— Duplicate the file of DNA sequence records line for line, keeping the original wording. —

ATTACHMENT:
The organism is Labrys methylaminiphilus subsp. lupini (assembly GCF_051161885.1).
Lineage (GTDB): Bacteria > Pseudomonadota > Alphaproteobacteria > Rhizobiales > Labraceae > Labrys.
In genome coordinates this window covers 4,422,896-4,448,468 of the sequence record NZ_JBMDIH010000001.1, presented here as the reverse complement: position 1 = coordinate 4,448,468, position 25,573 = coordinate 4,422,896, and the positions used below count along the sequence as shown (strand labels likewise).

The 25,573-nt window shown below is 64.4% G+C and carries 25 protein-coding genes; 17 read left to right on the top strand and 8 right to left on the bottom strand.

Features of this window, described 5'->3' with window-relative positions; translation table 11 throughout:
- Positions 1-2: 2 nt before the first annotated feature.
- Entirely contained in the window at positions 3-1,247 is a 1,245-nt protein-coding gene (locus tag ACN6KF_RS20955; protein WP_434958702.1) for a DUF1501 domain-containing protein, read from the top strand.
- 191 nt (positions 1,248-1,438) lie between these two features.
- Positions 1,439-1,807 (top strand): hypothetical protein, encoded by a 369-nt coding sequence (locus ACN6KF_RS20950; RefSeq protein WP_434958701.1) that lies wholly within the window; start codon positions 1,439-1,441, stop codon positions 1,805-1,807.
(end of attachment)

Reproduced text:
The organism is Labrys methylaminiphilus subsp. lupini (assembly GCF_051161885.1).
Lineage (GTDB): Bacteria > Pseudomonadota > Alphaproteobacteria > Rhizobiales > Labraceae > Labrys.
In genome coordinates this window covers 4,422,896-4,448,468 of the sequence record NZ_JBMDIH010000001.1, presented here as the reverse complement: position 1 = coordinate 4,448,468, position 25,573 = coordinate 4,422,896, and the positions used below count along the sequence as shown (strand labels likewise).

The 25,573-nt window shown below is 64.4% G+C and carries 25 protein-coding genes; 17 read left to right on the top strand and 8 right to left on the bottom strand.

Features of this window, described 5'->3' with window-relative positions; translation table 11 throughout:
- Positions 1-2: 2 nt before the first annotated feature.
- Entirely contained in the window at positions 3-1,247 is a 1,245-nt protein-coding gene (locus tag ACN6KF_RS20955; protein WP_434958702.1) for a DUF1501 domain-containing protein, read from the top strand.
- 191 nt (positions 1,248-1,438) lie between these two features.
- Positions 1,439-1,807 (top strand): hypothetical protein, encoded by a 369-nt coding sequence (locus ACN6KF_RS20950; RefSeq protein WP_434958701.1) that lies wholly within the window; start codon positions 1,439-1,441, stop codon positions 1,805-1,807.